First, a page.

Thanks to Liberty Books for the review copy
Published in DAILY TIMES (15 MAY 2010) under the heading: Anatomy of a crisis
Reviewed by: Afrah Jamal
Accepting the lead role of an impartial observer in the second round of regional power games has brought it some unwanted attention from extremist quarters and left it shaken to the core. Allies may be footing the bill for this performance but ordinary Pakistanis are paying the price. It has been an unseasonably busy few years, what with keeping terror at bay, restoring democracy, safeguarding the judiciary and preventing the trend of radicalisation from spreading.
The late Naqvi (1928-2009), a prominent journalist, is an astute observer, who provides a bird’s-eye view of a region feeling the deadly blowback of its policies — past and present — geared up for the ultimate fight for survival. Add to this an economy, which, he opines, has been made bankrupt by trying to keep up with the Indian Joneses.
Little surprise, then, that the nation is facing its most challenging set of problems in its 62-year history. The new regime has its hands full, but its present set of policies, towards India and Afghanistan at least, according to the writer, are unsustainable and a prescription for trouble. His view that the country is being run for the benefit of the top capitalists and the US reflect his feelings for the allies.
Naqvi championed human rights and founded the ‘Pakistan-India Peoples’ Forum for Peace and Democracy’ and the Human Rights Commission of Pakistan (HRCP). He, like so many others, must have read the writing on the wall when he decided to fashion some new parameters for success from the outdated policies lying around.
This is a posthumous publication that follows the transformation of Pakistani civil society, the vegetative state of affairs, and picks up on the outside influences that seem to be shaping Pakistan’s foreign policy. Naqvi screens the past for signs of change, settling on the judicial crisis and Red Mosque debacle as turning points for one regime, and focusing on the subsequent spin-offs that have affected the course of another. While going back and forth between the two regimes, he casually notes that it is as if Musharraf is still running the show from his retirement retreat, for all the difference it has made.
Most of his concerns have been echoed in the mainstream media with growing urgency. He thinks that blindly following the American piper will end badly and takes stock of Western contingency plans should the unthinkable occur and extremism prevail. In his assessment, this worst-case scenario is preventable by allowing a working democracy to continue (no sudden overthrows) and “letting the rule of law prevail to facilitate economic, social reforms and using political reforms to resolve conflict situations”.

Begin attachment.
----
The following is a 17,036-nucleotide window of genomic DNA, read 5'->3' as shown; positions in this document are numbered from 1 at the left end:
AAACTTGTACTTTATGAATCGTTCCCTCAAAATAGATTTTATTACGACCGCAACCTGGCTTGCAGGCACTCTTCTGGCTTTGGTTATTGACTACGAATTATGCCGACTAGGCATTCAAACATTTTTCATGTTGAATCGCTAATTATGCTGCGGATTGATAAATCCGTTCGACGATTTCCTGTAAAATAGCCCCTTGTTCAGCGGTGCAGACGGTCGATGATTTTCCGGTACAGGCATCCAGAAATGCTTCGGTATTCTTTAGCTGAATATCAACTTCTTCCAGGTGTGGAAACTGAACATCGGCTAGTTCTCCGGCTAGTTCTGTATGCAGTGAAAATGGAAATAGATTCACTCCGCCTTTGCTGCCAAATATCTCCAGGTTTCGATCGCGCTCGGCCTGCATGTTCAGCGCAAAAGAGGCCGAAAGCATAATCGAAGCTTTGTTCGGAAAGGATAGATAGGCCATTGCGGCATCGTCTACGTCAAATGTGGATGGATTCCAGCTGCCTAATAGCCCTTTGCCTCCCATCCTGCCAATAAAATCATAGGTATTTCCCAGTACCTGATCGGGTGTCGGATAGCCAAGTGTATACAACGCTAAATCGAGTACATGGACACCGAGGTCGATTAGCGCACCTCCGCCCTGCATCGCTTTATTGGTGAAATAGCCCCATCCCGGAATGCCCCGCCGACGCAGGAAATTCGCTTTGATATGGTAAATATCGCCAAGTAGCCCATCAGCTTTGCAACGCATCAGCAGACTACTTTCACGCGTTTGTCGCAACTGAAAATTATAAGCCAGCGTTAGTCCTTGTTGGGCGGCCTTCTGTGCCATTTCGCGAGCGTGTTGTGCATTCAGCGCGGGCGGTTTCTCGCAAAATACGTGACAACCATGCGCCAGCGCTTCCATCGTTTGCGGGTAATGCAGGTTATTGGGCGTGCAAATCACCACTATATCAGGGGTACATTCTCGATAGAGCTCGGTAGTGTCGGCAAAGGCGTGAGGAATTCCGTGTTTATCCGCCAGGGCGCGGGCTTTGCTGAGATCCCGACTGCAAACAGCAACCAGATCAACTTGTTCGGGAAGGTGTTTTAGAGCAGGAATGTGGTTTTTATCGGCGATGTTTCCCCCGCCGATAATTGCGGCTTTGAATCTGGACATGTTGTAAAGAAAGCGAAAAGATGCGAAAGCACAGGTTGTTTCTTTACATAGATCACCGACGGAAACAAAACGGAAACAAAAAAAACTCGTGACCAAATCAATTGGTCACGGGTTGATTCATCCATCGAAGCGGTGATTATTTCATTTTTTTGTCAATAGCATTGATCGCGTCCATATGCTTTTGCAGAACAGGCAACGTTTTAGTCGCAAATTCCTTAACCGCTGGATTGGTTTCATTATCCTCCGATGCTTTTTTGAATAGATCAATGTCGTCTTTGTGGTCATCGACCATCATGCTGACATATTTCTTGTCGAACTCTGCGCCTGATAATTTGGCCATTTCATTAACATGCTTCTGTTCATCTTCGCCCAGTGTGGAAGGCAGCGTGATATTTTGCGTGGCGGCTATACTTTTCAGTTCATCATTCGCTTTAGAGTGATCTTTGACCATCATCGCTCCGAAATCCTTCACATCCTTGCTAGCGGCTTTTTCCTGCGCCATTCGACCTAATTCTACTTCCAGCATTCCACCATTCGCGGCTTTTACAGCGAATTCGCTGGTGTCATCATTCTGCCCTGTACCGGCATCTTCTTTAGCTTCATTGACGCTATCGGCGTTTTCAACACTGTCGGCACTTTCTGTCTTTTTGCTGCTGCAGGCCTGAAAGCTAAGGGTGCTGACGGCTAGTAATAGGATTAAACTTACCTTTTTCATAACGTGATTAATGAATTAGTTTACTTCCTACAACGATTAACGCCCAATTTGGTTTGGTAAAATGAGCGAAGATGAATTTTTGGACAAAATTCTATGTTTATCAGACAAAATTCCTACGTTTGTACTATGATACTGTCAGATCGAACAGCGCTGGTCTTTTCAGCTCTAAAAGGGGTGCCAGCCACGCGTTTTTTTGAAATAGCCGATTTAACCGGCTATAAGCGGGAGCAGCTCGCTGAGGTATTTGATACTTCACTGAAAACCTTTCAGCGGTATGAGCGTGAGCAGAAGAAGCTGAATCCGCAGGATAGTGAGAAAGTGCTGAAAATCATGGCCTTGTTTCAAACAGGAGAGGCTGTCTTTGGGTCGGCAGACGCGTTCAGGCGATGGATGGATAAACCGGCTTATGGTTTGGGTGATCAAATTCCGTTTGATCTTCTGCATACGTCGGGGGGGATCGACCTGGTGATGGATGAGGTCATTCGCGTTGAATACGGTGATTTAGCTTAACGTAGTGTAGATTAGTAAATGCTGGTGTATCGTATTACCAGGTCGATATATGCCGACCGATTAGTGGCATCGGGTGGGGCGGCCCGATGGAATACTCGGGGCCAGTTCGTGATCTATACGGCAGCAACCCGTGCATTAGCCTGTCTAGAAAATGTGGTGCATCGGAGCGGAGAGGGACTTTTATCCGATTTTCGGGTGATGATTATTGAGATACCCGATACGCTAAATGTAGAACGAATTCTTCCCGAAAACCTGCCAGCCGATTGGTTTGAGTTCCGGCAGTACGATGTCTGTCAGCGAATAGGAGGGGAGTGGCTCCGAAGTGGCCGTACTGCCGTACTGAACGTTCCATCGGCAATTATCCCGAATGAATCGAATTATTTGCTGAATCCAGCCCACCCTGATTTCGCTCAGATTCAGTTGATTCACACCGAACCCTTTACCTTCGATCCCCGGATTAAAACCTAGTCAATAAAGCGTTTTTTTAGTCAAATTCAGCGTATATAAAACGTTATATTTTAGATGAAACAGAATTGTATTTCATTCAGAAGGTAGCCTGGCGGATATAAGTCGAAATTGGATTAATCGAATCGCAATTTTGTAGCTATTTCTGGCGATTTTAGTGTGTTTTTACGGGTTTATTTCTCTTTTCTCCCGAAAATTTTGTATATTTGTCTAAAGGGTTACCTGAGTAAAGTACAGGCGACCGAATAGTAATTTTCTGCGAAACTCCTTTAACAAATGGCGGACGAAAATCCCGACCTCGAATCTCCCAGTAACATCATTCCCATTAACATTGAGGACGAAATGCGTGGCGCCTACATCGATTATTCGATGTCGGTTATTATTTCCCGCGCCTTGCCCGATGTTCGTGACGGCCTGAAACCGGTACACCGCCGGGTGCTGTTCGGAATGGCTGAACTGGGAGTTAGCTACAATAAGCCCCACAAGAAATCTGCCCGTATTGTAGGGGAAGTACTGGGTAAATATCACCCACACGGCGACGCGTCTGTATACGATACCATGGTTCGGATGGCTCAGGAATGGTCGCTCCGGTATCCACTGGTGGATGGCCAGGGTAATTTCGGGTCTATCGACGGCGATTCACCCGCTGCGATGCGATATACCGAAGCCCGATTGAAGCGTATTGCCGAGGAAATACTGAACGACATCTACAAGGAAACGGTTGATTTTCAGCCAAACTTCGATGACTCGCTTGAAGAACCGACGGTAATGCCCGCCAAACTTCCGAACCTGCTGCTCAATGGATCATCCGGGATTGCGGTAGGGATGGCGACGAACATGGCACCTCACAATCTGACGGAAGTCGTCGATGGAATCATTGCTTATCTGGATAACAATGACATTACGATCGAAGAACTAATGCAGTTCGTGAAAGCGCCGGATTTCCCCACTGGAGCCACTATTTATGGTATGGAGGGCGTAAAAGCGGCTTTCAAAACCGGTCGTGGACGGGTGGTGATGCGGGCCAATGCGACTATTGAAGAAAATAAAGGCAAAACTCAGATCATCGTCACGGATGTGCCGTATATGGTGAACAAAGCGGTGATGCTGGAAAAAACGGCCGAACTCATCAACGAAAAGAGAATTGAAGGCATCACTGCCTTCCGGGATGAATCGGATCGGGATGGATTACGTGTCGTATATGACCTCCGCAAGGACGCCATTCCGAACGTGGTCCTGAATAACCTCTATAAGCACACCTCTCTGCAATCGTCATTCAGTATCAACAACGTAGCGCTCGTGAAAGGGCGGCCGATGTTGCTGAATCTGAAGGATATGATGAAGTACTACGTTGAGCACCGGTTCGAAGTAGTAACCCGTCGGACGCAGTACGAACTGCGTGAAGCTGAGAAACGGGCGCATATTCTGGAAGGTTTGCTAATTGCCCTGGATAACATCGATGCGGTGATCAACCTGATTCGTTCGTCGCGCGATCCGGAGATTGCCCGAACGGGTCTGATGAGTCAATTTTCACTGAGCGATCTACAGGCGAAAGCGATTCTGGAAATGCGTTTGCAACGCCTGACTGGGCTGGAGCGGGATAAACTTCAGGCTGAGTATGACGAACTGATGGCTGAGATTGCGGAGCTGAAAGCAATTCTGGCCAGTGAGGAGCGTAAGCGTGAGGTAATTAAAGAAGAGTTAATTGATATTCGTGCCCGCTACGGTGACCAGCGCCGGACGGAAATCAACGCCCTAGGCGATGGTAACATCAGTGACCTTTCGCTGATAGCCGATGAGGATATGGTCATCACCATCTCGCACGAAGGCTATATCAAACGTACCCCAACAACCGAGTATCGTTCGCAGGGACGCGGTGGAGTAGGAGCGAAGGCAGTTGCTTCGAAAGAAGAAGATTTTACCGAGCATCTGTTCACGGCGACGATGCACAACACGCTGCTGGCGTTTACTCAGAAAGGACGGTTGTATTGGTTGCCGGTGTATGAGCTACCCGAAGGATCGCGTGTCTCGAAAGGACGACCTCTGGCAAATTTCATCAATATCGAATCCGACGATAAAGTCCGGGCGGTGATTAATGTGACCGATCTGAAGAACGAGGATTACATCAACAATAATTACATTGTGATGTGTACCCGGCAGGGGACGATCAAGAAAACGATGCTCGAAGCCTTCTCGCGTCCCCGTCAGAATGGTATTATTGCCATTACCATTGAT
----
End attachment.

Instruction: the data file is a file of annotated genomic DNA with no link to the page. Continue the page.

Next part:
He explores options still open to a nation in freefall. His solution is to introduce some drag by asking for withdrawal from the American Asian adventure, but without working against allies or supporting the extremists. When Naqvi suggests a resolution of problems through democratic methods, not American dictates, he will no doubt find many takers in today’s charged environment.
Yet, where he ascertains the bitter cost of this strategic partnership, he is also not afraid to take a swipe at cowardly parties that decry drone attacks to gain political mileage, pointing out that those who favour this war should have the moral courage to accept the drone presence in Pakistan.
He scrutinises the new age phenomenon of the local Taliban with a practised eye, referring to the collateral damage as the Taliban’s collateral advantage. But even as he suggests a change in tactics, he is under no illusions about the Taliban’s agenda. He sweeps aside the religious undertones to reveal their true colours, pointing out that “the course of Pakistan is being subverted in the name of Islam, a favourite alias of different militant outfits fighting for their own narrow ambitions of power”.
That they must be destroyed is a given, but he has little confidence in any foolhardy approach that relies purely on military might where chances of making headway “by acting thoughtlessly like the US administration” lessen. Instead, he sees a war where civilian casualties trump militant deaths and militant recruitment increases due to resentment against Pak-US-led bombings. Shortsighted and suicidal are the words he uses for this strategy.
Pakistan at Knife’s Edge is an exploratory work that proposes alternate routes that are perhaps less likely to end in disaster. While it covers a lot of ground and makes good calls along the way, it also keeps circling back to the points already made earlier in the narrative, which can be very distracting. M B Naqvi’s parting shot aimed at the façade of democracy, however, will make up for any shortcomings.
Author: M B Naqvi